Frank Ocean. Ellen DeGeneres. George Takei. Megan Rapinoe. Neil Patrick Harris. Wanda Sykes. Sam Smith. Abby Wambach. Collin Martin. What do these celebrities all have in common? They are all openly LGBTQ.
In recent years, the number of professional athletes, actors, musicians, and comedians who have come out as LGBTQ has been growing as acceptance and strides toward equality have become more widespread.
Many members of the LGBTQ community and allies are excited any time a celebrity or friend comes out as gay, lesbian, bisexual, or queer.
But for those of us in the LGBTQ community, why do we “come out” in the first place? Who decided that coming out is a rite of passage for non-heterosexual folx but unnecessary for straight people?
When we choose to emphasize someone’s sexuality as an interesting part of their identity, whether to denounce it or celebrate it, we are declaring it abnormal.
If someone expresses a romantic or sexual interest in someone other than a member of the opposite gender, they are pressured by their peers to identify their sexuality so that others can feel that they better understand the person. Ironically, categorizing usually leads to an overly simplified and limited understanding of someone’s identity.
The fact that we demand that LGBTQ folx announce their sexuality but would laugh at a straight person announcing theirs shows that our society still views non-hetero sexualities as deviant from the norm.
At a time when about 20 percent of Americans aged 18-34 identify as LGBTQ, we need to stop pretending that the LGBTQ community constitutes a tiny minority of the population.
The concept of “coming out” serves to perpetuate the idea that heterosexuality is the norm, and if someone does not fall into that category, then they need to openly declare their sexuality.
It is absolutely important to have safe spaces for members of the LGBTQ community. The struggles and obstacles LGBTQ folx have faced are real and valid.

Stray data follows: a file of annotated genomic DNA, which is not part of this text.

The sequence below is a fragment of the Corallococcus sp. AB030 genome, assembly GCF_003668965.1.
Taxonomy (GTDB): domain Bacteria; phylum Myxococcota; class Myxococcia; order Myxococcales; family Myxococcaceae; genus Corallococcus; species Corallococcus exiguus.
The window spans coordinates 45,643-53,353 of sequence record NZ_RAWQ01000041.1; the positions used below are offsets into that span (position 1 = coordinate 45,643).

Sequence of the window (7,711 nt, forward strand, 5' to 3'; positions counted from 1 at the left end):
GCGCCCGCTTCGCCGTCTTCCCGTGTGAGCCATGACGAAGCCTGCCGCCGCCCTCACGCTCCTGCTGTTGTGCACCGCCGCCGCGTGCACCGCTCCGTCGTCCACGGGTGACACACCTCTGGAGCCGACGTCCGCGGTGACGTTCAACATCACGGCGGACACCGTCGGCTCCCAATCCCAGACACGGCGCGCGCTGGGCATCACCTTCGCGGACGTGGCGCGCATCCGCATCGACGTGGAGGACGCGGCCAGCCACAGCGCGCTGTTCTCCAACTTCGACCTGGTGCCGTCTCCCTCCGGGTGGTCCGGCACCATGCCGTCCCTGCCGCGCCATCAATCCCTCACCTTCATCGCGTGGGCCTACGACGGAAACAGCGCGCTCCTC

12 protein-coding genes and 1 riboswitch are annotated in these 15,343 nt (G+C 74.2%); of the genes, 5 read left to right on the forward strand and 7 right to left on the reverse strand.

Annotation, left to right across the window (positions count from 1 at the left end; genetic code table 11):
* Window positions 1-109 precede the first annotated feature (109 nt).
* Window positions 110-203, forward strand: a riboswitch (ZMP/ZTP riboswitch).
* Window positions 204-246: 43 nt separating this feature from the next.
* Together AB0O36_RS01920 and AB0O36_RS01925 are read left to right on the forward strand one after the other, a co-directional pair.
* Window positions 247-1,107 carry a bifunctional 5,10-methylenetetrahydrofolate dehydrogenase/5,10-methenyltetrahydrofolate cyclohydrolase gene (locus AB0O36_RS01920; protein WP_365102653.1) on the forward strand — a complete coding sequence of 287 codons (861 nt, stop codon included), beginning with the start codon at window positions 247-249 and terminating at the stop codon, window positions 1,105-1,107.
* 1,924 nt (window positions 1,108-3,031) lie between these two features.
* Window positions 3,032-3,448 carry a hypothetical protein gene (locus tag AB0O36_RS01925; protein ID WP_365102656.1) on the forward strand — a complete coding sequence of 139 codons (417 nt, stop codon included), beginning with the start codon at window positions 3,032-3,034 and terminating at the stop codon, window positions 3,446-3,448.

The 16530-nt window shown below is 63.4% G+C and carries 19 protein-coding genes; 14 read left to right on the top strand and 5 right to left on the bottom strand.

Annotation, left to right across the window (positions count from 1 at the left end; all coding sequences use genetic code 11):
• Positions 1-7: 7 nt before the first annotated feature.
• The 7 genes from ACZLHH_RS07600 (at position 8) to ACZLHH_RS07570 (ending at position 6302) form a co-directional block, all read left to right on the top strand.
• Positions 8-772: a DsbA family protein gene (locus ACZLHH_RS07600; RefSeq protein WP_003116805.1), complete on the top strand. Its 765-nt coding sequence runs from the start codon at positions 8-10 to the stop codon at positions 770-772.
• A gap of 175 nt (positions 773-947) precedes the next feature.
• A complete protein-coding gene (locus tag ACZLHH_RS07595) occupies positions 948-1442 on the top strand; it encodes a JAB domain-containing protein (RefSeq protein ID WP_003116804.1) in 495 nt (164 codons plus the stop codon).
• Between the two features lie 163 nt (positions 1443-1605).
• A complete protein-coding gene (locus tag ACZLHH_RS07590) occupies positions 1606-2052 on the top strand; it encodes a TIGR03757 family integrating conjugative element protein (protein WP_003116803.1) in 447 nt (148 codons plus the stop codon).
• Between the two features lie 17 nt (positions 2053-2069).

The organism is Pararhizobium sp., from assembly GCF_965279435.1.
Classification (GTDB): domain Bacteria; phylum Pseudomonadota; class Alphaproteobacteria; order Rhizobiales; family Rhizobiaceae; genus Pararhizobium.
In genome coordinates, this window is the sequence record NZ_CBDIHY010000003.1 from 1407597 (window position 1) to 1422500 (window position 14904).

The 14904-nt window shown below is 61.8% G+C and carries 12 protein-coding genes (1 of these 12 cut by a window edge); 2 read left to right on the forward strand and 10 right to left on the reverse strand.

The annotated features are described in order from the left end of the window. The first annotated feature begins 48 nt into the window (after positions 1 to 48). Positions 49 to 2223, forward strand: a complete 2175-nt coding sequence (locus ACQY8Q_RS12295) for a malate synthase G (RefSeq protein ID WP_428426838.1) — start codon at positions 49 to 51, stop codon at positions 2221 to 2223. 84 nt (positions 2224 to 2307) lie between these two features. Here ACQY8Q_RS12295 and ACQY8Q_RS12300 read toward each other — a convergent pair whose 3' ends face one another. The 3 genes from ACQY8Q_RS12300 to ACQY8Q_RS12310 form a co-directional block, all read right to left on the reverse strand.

That doesn’t mean that we need to make a big deal of “coming out.” The entire process serves to simplify a person’s identity for the sake of others rather than to actually help them come to terms with it themselves. It also forces folx to place a label upon themselves that they may feel they need to hold tightly to even if they realize in the future that the label they chose may not accurately represent them.
In the current climate, coming out is an important step for some LGBTQ people on the road toward a stronger sense of identity. But as we look toward the future, we should aim to create a culture that celebrates differences and dissolves the idea of a “norm” from which people deviate.
We don’t need to identify a default sexuality. And if you’re someone that’s in the process of figuring out your sexuality, I have a suggestion:
Label it, or don’t. But whatever you choose to do, make that decision because it’s helpful for you, not because it’s easier for other people to grasp.
Be authentic with yourself.
If that means declaring yourself to be gay, then by all means, scream it from a rooftop. But if your authenticity means continuing to live your life exactly like you have been without labelling yourself for the benefit of others, I urge you to resist the pressure to place yourself into a box.
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